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Overland Travel in South America

One of the inevitable consequences of long journeys abroad is the period of adjustment afterwards. Everything that’s been put off or ignored while you’ve been off exploring must be dealt with on your return. I’ve done these kind of trips so often that I can mitigate the worst of it, but even so it took about two weeks after my return from South America before I felt that I’d caught up with the life I left behind.

Delivering write ups of my travels was part of that catching up, and that element of the checklist was ticked off about a week ago. Still, there are a few thoughts that never quite fit into the posts that I’ve already put up. So for the sake of completeness, here follow a few suggestions for anyone who might be tempted to follow in my footsteps.


Bring a Guidebook: First off, don’t rely on my words. Get yourself a guidebook. Lonely Planet usually serves me well, but your mileage may vary. Even though the Internet has usurped many of their functions, a collection of suggestions about places to stay, sights to see, and culinary delights to sample will serve as good bus or train reading in the space between places. Lonely Planet’s guidebook for South America added a hefty lump to my baggage, but it did what I needed (except perhaps in Rio, where its broad approach was spread a little too thin).

Pack According to Your Needs: This will depend heavily upon your habits and plans, but it’s possible to minimise what you’re carrying on a long overland trip. I generally go for a daily bag containing everything vital to the trip (passport, electronics, medicine, etc.) and a larger backpack containing clothes and anything I don’t need immediate access to. Judicious trimming of what you bring will make this even more functional: I only needed to use a laundry once during my three-week-plus trip, and I kept dirty clothes separated in waterproof internal bags.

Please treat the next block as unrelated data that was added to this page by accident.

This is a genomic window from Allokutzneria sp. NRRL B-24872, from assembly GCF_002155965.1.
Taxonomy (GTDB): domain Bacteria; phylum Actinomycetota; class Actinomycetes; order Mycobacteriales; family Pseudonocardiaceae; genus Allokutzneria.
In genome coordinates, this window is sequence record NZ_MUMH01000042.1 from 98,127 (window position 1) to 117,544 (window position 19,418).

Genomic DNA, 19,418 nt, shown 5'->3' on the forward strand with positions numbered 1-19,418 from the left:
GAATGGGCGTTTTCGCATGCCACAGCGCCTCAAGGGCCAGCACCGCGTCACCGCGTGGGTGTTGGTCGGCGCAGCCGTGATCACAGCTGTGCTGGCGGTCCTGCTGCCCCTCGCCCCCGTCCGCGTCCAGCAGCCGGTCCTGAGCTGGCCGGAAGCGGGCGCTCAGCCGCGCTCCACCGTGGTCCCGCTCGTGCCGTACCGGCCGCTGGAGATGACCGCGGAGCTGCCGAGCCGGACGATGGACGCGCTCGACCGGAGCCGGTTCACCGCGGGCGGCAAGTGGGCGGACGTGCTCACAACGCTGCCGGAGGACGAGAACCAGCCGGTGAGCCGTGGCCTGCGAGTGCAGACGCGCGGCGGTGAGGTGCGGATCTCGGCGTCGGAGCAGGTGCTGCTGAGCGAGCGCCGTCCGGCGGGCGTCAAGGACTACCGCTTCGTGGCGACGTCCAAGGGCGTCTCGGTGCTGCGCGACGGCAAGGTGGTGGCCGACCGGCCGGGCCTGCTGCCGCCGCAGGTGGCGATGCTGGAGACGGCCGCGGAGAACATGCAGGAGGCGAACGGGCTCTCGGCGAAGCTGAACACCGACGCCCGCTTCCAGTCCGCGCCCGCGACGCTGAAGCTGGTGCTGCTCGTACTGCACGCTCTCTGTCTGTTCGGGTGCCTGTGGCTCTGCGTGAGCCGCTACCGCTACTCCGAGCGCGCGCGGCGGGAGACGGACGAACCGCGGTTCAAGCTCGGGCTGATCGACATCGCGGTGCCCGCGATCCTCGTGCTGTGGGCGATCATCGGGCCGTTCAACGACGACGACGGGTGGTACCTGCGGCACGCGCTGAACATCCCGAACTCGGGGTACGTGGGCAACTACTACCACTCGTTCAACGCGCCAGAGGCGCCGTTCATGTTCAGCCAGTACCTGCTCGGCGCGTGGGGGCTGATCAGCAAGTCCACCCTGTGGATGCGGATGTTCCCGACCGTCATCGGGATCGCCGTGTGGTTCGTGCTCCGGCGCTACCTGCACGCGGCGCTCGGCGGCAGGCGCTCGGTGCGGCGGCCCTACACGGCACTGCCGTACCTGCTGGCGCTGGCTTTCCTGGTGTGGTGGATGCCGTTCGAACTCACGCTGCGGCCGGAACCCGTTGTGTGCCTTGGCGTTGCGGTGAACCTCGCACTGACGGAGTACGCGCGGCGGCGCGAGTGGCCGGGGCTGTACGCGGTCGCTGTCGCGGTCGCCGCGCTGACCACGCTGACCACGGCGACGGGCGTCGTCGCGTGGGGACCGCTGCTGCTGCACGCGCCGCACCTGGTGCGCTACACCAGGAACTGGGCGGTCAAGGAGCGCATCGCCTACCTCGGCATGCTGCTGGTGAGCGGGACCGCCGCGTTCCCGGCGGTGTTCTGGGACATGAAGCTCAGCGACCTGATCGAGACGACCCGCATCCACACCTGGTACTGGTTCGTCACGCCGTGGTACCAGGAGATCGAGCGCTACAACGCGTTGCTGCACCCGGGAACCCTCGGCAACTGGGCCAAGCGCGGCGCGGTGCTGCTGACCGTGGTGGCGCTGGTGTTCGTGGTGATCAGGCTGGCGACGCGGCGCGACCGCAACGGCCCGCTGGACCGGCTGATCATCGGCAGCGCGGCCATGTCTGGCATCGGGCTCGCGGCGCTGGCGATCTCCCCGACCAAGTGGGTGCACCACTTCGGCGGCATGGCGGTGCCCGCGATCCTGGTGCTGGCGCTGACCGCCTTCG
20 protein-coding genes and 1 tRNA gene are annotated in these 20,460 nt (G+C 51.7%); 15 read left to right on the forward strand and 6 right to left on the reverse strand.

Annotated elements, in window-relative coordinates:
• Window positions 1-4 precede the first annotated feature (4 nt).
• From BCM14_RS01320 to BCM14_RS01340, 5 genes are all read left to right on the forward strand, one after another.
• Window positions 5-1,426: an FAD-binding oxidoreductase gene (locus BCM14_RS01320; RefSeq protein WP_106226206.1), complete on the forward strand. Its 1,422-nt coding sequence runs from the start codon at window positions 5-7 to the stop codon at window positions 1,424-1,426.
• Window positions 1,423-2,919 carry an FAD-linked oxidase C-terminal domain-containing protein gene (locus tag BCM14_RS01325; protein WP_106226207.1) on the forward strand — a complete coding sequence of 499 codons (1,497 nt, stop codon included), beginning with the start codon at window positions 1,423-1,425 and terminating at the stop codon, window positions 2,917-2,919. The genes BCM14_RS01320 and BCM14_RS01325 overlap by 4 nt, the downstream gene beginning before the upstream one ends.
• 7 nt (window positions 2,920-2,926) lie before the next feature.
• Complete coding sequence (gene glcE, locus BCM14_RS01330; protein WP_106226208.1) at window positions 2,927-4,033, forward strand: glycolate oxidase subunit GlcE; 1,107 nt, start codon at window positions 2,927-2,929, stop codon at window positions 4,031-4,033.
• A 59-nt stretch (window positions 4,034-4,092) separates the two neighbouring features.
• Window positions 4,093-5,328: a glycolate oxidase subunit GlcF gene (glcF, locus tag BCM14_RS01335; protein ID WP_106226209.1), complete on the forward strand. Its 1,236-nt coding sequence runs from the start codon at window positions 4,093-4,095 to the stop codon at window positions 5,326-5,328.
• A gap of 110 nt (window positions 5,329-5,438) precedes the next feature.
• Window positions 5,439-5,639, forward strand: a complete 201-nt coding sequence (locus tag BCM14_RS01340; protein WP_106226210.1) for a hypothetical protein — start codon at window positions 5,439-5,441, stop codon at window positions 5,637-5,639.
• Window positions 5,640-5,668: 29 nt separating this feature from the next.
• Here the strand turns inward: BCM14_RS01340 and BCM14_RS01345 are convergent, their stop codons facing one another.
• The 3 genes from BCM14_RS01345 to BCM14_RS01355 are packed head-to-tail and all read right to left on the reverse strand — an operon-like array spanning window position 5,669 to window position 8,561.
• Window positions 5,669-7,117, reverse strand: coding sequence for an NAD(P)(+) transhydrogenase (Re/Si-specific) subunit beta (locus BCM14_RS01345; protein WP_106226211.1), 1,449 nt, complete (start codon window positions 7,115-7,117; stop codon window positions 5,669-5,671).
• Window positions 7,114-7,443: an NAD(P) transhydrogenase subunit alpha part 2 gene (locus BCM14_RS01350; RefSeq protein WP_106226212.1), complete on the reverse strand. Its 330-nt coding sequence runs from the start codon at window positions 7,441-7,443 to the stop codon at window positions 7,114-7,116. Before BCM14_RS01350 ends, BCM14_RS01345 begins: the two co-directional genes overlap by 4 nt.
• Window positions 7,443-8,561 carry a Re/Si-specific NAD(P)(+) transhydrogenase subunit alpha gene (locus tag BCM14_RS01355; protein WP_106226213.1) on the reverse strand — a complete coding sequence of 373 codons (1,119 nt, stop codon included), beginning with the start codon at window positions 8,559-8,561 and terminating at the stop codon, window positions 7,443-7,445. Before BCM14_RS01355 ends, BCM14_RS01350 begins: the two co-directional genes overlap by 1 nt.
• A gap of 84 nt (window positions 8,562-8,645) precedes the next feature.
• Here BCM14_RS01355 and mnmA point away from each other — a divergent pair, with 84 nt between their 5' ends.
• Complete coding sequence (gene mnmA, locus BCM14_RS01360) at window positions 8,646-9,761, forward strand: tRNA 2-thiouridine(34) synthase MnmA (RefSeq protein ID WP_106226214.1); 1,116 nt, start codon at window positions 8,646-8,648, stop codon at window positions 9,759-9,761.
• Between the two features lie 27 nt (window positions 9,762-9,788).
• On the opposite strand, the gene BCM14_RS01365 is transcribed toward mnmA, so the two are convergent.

Stray Dogs Everywhere: Start in the west and travel east and you’ll notice a change from canine to feline. Chile and Argentina both have stray dogs aplenty, though most of them look as though they’re well fed, and I didn’t come across any who were unfriendly. It wasn’t until I hit Buenos Aires’ main cemetery that I saw cats in the open. By the time you reach Rio, balance has been restored, though the marmosets on the Sugarloaf are surely an outlier.

Don’t Rely on WiFi: I did without buying a traveller’s SIM card for my phone, figuring that a bit of disconnection would be good for me, and that WiFi would fill any gaps that there were. Which was more or less true: wandering around cities is better if the world doesn’t intrude on your thoughts, and there’s WiFi aplenty in public spaces. However, be aware that most of these WiFi networks are unsecured, and even in hotels, where the networks are more secure, the strength of the signal may not be the best. In short, accept the disconnection and know what you’re going to need before you go online. (And don’t use data roaming except in an emergency—the 30 seconds that mine was active before I remembered to turn it off cost me about €20.)

The Roads are Pretty Good—Mostly: After driving north and south through Chile, my ambition to some day traverse the entire Panamerican Highway is stronger than ever. Probably not all of it will be as nice as the route between Santiago and La Serena, but what I experienced was exceptional in terms of quality and views available. I didn’t have much to complain about when it came to the main roads in Argentina and Uruguay either, so renting a car for travel is a definite possibility.

Don’t be a Competitive Driver: This is more of a general rule, as opposed to something specific to South America. Drivers who overtake at high speed, dive into the tightest of gaps between cars, and are allergic to the use of indicators, are best left to their own devices. Especially when you’re a foreign driver. If there’s going to be any consequences to that kind of behaviour, the further away you are from it, the better.